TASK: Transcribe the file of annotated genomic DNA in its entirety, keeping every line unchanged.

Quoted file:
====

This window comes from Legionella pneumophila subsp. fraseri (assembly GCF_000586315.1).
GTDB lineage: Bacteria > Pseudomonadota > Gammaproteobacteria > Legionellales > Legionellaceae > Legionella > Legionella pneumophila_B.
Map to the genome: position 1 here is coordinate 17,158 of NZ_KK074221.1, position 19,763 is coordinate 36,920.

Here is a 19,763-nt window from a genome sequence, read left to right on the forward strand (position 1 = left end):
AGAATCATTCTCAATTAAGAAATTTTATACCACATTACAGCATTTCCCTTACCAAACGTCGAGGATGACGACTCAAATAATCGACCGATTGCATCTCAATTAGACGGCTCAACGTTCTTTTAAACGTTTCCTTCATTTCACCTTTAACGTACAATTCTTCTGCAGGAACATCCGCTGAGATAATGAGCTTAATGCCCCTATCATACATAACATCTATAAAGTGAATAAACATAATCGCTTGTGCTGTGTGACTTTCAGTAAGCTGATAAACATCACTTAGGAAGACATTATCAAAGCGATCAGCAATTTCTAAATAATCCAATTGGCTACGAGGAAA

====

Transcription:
This window comes from Legionella pneumophila subsp. fraseri (assembly GCF_000586315.1).
GTDB lineage: Bacteria > Pseudomonadota > Gammaproteobacteria > Legionellales > Legionellaceae > Legionella > Legionella pneumophila_B.
Map to the genome: position 1 here is coordinate 17,158 of NZ_KK074221.1, position 19,763 is coordinate 36,920.

Here is a 19,763-nt window from a genome sequence, read left to right on the forward strand (position 1 = left end):
AGAATCATTCTCAATTAAGAAATTTTATACCACATTACAGCATTTCCCTTACCAAACGTCGAGGATGACGACTCAAATAATCGACCGATTGCATCTCAATTAGACGGCTCAACGTTCTTTTAAACGTTTCCTTCATTTCACCTTTAACGTACAATTCTTCTGCAGGAACATCCGCTGAGATAATGAGCTTAATGCCCCTATCATACATAACATCTATAAAGTGAATAAACATAATCGCTTGTGCTGTGTGACTTTCAGTAAGCTGATAAACATCACTTAGGAAGACATTATCAAAGCGATCAGCAATTTCTAAATAATCCAATTGGCTACGAGGAAA